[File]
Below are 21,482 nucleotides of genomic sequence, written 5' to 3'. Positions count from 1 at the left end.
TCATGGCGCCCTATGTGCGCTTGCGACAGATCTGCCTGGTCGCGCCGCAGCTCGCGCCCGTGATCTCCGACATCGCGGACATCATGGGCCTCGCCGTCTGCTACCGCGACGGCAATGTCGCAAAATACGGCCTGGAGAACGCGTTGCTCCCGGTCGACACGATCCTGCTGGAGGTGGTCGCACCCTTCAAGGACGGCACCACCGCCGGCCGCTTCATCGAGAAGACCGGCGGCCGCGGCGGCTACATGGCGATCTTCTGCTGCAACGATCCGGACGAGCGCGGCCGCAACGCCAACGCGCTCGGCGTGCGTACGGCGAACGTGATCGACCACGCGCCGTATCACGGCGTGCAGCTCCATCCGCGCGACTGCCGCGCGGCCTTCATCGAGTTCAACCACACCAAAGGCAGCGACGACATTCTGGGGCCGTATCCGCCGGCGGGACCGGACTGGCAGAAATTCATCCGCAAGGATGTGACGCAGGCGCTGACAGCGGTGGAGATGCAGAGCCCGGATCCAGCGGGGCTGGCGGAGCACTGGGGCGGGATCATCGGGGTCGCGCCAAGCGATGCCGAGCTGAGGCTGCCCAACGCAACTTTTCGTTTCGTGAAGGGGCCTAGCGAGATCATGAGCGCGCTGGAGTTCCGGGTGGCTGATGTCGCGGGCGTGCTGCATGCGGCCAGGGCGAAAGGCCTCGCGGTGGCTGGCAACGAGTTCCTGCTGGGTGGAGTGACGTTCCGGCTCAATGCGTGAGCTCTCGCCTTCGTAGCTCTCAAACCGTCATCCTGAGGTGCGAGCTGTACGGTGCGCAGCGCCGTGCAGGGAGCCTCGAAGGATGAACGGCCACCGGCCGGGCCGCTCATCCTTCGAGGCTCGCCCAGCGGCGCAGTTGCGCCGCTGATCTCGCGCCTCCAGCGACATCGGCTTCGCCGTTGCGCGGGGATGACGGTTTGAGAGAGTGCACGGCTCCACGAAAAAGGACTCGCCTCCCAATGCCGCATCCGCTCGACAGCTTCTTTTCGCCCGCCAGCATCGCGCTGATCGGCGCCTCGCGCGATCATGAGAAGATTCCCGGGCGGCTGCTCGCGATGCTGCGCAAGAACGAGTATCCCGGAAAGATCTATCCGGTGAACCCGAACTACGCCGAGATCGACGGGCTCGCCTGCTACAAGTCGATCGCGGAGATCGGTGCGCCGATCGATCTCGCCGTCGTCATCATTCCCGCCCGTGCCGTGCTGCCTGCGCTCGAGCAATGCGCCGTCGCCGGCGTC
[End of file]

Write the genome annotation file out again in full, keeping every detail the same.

Below are 21,482 nucleotides of genomic sequence, written 5' to 3'. Positions count from 1 at the left end.
TCATGGCGCCCTATGTGCGCTTGCGACAGATCTGCCTGGTCGCGCCGCAGCTCGCGCCCGTGATCTCCGACATCGCGGACATCATGGGCCTCGCCGTCTGCTACCGCGACGGCAATGTCGCAAAATACGGCCTGGAGAACGCGTTGCTCCCGGTCGACACGATCCTGCTGGAGGTGGTCGCACCCTTCAAGGACGGCACCACCGCCGGCCGCTTCATCGAGAAGACCGGCGGCCGCGGCGGCTACATGGCGATCTTCTGCTGCAACGATCCGGACGAGCGCGGCCGCAACGCCAACGCGCTCGGCGTGCGTACGGCGAACGTGATCGACCACGCGCCGTATCACGGCGTGCAGCTCCATCCGCGCGACTGCCGCGCGGCCTTCATCGAGTTCAACCACACCAAAGGCAGCGACGACATTCTGGGGCCGTATCCGCCGGCGGGACCGGACTGGCAGAAATTCATCCGCAAGGATGTGACGCAGGCGCTGACAGCGGTGGAGATGCAGAGCCCGGATCCAGCGGGGCTGGCGGAGCACTGGGGCGGGATCATCGGGGTCGCGCCAAGCGATGCCGAGCTGAGGCTGCCCAACGCAACTTTTCGTTTCGTGAAGGGGCCTAGCGAGATCATGAGCGCGCTGGAGTTCCGGGTGGCTGATGTCGCGGGCGTGCTGCATGCGGCCAGGGCGAAAGGCCTCGCGGTGGCTGGCAACGAGTTCCTGCTGGGTGGAGTGACGTTCCGGCTCAATGCGTGAGCTCTCGCCTTCGTAGCTCTCAAACCGTCATCCTGAGGTGCGAGCTGTACGGTGCGCAGCGCCGTGCAGGGAGCCTCGAAGGATGAACGGCCACCGGCCGGGCCGCTCATCCTTCGAGGCTCGCCCAGCGGCGCAGTTGCGCCGCTGATCTCGCGCCTCCAGCGACATCGGCTTCGCCGTTGCGCGGGGATGACGGTTTGAGAGAGTGCACGGCTCCACGAAAAAGGACTCGCCTCCCAATGCCGCATCCGCTCGACAGCTTCTTTTCGCCCGCCAGCATCGCGCTGATCGGCGCCTCGCGCGATCATGAGAAGATTCCCGGGCGGCTGCTCGCGATGCTGCGCAAGAACGAGTATCCCGGAAAGATCTATCCGGTGAACCCGAACTACGCCGAGATCGACGGGCTCGCCTGCTACAAGTCGATCGCGGAGATCGGTGCGCCGATCGATCTCGCCGTCGTCATCATTCCCGCCCGTGCCGTGCTGCCTGCGCTCGAGCAATGCGCCGTCGCCGGCGTC